Many may associate Jeremy Lister as the lead vocalist from the a cappella group Street Corner Symphony, the runners-up on the second season of NBC’s show ‘The Sing Off’ hosted by Nick Lachey and judged by celebrity musicians Shwan Stockman, Nicole Scherzinger, and Ben Folds. The group performed memorable a cappella arrangements from a wide variety of songs ranging from Creedence Clearwater Revival’s “Down On The Corner,” to Radiohead’s, “Creep.” However, Lister’s resume does not only include his a cappella band; he has been performing since he was a child. In 2003, he moved to Nashville with his first EP ‘Shooting Star.’ From there he released his second and third EPs ‘So Far,’ and ‘Just One Day.’ Lister’s music has caught the attention of many as he sells out headlining shows in Nashville and through the south. Notably, he has also opened for artists such as Brett Dennen and Colbie Caillet. His newest LP, ‘The Bed You Made,” was released on iTunes late last month, and hit number 4 on the Singer/Songwriter charts.
Both on “The Sing Off” and through his twitter and facebook pages, Lister has talked about the trials that have come with being a musician and the great amount of time it took to release ‘The Bed You Made.’ The album itself interweaves a bevy of emotion. Lister sings in a steady tenor, but his songs that take him into a higher falsetto register are truly soul-searing.
The first track, “Turn the Pages” jump starts the album. Straying away from a sweet singer/songwriter ballad, the type of song fans of Lister’s may know him for; “Turn the Pages” offers more of a harder edge. The song is intense and even a bit angry: “It isn’t easy, to get this far, just to find out you still don’t know who you are. I’m trying to let you know, I’m making it on my own, but you never let me go, it’s not your story. Let me turn the pages.” The passion of the lyrics and musical arrangement of this song pulls a listener into Lister’s “book,” hoping to learn more as he turns the pages from one track to the next.
Although the next two tracks, “Do What You Have To,” and “Gravity,” bring the tempo of the record down, they certainly are not lacking in emotion or storytelling. “Do What You Have To” tells the story that so many are familiar with: letting go of a love, but keeping the hope that one day that person will return. His verses at the midpoint of the song are layered in rounds, “I hope that you can find out, what you’re looking for, I hope that it will find you, waiting at my door,” and from those lyrics he moves into singing in a higher and heartrending tone: “Do what you have to, do what you need to, do what you have to, because I’ll be waiting,” before heading back into the chorus of the song. His delivery and technique pulls a listener into his story, while most probably, inciting personal memories as well. On the other hand, “Gravity,” has a sweet drum and piano prelude before venturing into that singer/songwriter ballad that Lister is well known for. He croons, “Well can you keep me rooted down here, my head is in the stratosphere, and you’re calling out to me. Everything is spinning around, trying to keep my feet on the ground, I’m losing gravity.” This song moves away from the darkness the first two tracks of the album offers and into a more euphoric mood that tends to come at the onset of something new that has been happily anticipated.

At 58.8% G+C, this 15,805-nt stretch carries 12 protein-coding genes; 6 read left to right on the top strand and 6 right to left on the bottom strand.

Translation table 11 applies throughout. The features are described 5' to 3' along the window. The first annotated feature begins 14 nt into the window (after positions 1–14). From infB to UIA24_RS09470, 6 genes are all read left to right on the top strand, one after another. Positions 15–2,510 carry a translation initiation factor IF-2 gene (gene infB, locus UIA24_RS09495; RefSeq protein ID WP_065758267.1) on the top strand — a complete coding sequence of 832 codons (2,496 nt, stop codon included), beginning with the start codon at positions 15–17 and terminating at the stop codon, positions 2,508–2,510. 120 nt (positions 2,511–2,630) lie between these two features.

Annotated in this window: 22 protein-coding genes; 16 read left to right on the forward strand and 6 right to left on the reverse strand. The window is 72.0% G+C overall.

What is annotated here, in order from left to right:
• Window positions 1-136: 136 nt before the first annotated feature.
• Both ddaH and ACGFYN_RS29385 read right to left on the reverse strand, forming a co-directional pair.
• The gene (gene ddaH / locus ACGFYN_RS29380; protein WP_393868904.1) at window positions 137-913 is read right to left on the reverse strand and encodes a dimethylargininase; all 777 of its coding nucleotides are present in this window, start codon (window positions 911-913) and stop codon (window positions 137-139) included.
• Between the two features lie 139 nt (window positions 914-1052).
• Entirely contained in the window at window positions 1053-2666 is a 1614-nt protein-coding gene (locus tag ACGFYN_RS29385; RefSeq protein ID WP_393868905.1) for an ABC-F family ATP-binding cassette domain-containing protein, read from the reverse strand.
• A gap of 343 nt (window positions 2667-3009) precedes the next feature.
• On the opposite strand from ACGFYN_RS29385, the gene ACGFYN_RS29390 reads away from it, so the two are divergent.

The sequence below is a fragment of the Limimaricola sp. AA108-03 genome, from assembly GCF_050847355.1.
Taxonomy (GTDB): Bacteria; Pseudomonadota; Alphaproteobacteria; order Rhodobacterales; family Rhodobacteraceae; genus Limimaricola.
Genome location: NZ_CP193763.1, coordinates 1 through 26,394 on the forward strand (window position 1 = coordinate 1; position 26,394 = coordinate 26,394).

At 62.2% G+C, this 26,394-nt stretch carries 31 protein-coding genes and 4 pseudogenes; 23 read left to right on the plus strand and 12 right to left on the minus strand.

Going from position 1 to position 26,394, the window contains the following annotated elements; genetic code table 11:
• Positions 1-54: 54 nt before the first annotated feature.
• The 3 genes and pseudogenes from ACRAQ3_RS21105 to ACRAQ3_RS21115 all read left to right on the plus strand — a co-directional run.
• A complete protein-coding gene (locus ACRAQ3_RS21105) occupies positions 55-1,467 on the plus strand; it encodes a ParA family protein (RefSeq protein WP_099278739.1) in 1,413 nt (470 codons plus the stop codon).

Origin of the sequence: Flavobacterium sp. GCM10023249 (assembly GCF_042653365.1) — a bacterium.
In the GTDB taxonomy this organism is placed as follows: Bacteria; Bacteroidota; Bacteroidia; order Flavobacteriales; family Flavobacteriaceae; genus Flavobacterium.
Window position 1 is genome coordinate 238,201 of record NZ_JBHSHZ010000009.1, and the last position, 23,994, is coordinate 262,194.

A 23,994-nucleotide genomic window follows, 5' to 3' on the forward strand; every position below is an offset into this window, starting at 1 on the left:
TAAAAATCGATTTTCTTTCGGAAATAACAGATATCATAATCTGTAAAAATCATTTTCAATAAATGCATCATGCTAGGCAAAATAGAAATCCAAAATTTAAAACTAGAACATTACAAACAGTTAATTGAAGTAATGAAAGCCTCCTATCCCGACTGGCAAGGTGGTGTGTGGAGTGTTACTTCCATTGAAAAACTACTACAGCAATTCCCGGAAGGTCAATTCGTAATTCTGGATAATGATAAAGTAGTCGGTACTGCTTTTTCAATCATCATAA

As the album progresses more of Lister’s stories spill into his songs. Track eight, “You and I” showcases Lister’s strengths as a vocalist. He moves out of his steady tenor into a higher vocal range throughout the verses and into the chorus of this melodious song: “I can see you’ve been feeling sadness underneath your smile, but now you can take off your disguise. Let it all out on my shoulder, let it vaporize. I will be your moonlight lullaby. Maybe we could run and hide. Tomorrow is a new sunrise, but for now, it’s just you and I.”
The slow ballad of track eight transitions into “Save Me,” a song that is sure to be a crowd pleaser and body mover at a live show. The arrangement is heavy on electric guitar, drums, and keys. This song provides the mind’s eye with images of stage lights and a high energy band performing for an even higher energy crowd in a dim concert hall. Truly a perfect song for such a vision.
The title track is the album’s second to last song. Simple acoustic guitar is weaved into “The Bed You Made.” Again, though, it is Lister’s higher registered vocals that really act as the dominant instrument. The opening lyrics are haunting: “I am staying here on the ground wondering why I hurt. Every piece of her is coming down with shoveled dirt.” The entire song is full of emotion – specifically remorse and acceptance – two feelings, which after some consideration do not make strange bedfellows.
There is no doubt that emotion is the central theme behind ‘The Bed You Made.’ Anger, regret, and sorrow are represented, but so too are hope, love, and acceptance. The album is a passionate rollercoaster of feelings which are brought to light with thoughtful arrangement and instrumentation. Lister’s vocals, however, take center stage on every song on the album. As Lister wrote on his twitter feed upon the album’s release, “After many years, tears, and bottles of beers ‘The Bed You Made’ is finally here.” As listeners, we couldn’t be happier.
Written by Linda Turk